Two more cases registered last week
Fronting: The Office of the Attorney General (OAG) registered two more cases with the Phuentsholing dungkhag court last week bringing the total number of fronting cases to more than 35.
While filing a criminal case against the proprietor of Yoezer Import House, Leki Dema, who evaded sales tax and customs duty of more than Nu 11.045 million (M) for goods imported from third countries, OAG on August 29, also registered a civil suit against the proprietor of RK Motors, Tshewang Lham, simultaneously.
In addition to fines and license cancellations as per trade rules in place for fronting trade licenses, the OAG asked the court to restitute more than Nu 0.297M from Tshewang Lham and Pawan Agarwal, who used her trade license of RK Motors as a front.
The Anti-Corruption Commission (ACC) implicated Tshewang Lham on three counts of commercial bribery for knowingly and purposely hiring out her trade license to Pawan Agarwal from Jaigaon, India from March 2014 to June 2015 on rental charges of Nu 5,000 per month. Pawan Agarwal was able to import goods worth Nu 0.603M in 2014.
Tshewang Lham also leased out her import license to Pawan Agarwal in 2015 for a monthly commission of Nu 10,000 and enabled him to import third country goods worth Nu 1.416M. The OAG, however, converted it into a civil suit and submitted before court for the restitution of Nu 90,000 from Tshewang Lham, who made the amount through wrongful gains.
The commission also recommended the prosecution to charge Tshewang Lham on three counts of official misconduct for breaching her commitment and not maintaining the books of accounts.
As required by the ‘Procedure for Liberalisation of Trade and Service, Licenses in Phuentsholing, Gelephu, Samdrupjongkhar and Samtse towns’, Tshewang Lham had signed the undertaking explicitly stating that she will not engage in fronting. However, she violated her commitment by leasing out her license to Pawan Agarwal.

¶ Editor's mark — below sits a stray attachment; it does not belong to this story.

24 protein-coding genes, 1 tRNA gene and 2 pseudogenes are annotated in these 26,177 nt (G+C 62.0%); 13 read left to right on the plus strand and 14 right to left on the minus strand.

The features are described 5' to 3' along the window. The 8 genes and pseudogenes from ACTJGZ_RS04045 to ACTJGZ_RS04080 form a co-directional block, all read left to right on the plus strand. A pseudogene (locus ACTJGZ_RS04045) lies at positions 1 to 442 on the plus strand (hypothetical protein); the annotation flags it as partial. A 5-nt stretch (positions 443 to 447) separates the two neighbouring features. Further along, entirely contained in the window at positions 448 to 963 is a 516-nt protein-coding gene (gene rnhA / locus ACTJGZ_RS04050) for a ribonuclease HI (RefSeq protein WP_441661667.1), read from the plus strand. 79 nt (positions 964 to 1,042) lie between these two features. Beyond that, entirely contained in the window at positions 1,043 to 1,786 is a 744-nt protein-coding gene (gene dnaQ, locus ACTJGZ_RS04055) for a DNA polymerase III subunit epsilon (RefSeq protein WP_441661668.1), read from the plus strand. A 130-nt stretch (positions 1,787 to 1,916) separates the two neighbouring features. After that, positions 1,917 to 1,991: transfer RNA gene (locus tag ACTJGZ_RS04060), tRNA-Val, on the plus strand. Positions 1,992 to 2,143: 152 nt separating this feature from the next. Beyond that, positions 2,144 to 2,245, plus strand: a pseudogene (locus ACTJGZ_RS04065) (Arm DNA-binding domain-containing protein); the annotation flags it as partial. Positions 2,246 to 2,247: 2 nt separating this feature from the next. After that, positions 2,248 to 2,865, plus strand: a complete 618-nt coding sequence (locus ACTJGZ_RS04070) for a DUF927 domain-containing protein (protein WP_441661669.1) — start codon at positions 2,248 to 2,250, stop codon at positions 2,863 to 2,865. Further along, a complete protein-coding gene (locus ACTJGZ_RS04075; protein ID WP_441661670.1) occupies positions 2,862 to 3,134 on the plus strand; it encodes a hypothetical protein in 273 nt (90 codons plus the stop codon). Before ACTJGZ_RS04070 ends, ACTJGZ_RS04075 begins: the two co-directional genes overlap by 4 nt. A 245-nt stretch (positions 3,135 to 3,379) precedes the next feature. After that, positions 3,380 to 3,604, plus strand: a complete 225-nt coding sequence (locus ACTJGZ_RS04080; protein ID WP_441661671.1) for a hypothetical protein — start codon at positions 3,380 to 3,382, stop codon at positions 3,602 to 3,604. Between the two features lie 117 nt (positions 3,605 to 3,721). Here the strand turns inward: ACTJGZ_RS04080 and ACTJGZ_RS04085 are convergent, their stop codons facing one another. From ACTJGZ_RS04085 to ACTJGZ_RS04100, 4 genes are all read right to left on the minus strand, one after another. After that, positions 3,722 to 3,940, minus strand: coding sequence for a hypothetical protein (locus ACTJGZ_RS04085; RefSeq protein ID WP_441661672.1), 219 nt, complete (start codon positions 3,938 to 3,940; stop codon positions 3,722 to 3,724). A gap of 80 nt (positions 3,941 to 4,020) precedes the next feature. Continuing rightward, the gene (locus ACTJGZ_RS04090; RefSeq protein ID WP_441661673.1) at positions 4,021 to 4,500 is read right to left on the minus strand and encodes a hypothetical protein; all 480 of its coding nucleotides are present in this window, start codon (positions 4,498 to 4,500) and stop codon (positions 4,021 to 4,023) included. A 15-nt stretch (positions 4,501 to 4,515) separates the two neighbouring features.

The ACC has also charged Pawan Agarwal for three counts of active commercial bribery and two counts of official misconduct. The OAG also requested the court to restitute Nu 0.196M for imports worth Nu 2.020M as the interest component of the remittance made by Pawan Agarwal while importing from both India and third countries.
The commission’s findings revealed that Pawan Agarwal was able to import goods worth Nu 1.416M from Indonesia using Tshewang Lham as a front after obtaining an import license. Pawan Agarwal, who was not eligible to avail any foreign currencies under any circumstances, availed the privileges of a genuine import license holder and remitted USD equivalent to Nu 1.416M, consequently aggravating Bhutan’s already depleting foreign currency and the Indian Rupee (INR) reserves.
After the emergence of the Rupee crisis, the royal government to sustain economic activities had borrowed INR 15 billion from India at an interest rate of 9.75 percent and 10.5 percent so that genuine businesses can avail the required INR. “However, Pawan Agarwal had abused the privileges extended to genuine Bhutanese businesses for his illegal business,” the commission’s report states.
With the registration of more than 35 cases, the total amount of commission, evasion of taxes and deflection of INR to be restituted to the state comes to Nu 262M from more than 40 license holders.
To encourage private sector development and subsequent job creation and revenue generation, the government had enacted a plethora of trade liberalisation and facilitation legislations.
Attributable to these policy initiatives, the commission’s findings stated that the total number of trade license holders in the country as of December 31, 2014, stands at 27,048 creating a source of income and livelihood for its people across the country. Of the total, Chukha alone has 2,637 license holders of which Phuentsholing alone has 518 micro, 108 production and manufacturing, 1,158 service, 1,029 retail and 133 wholesale trade licenses.
The trade rules and regulations of 1988 and 1995 for carrying out commercial activities and establishment and operation of industrial and commercial ventures in Bhutan prohibits a trade license from being “sold, leased, converted or transferred to any other persons”. The general guidelines for industrial and commercial ventures, 1997, also states that violation of these rules shall result in payment of a fine of Nu 10,000 and immediate cancellation of the trade license.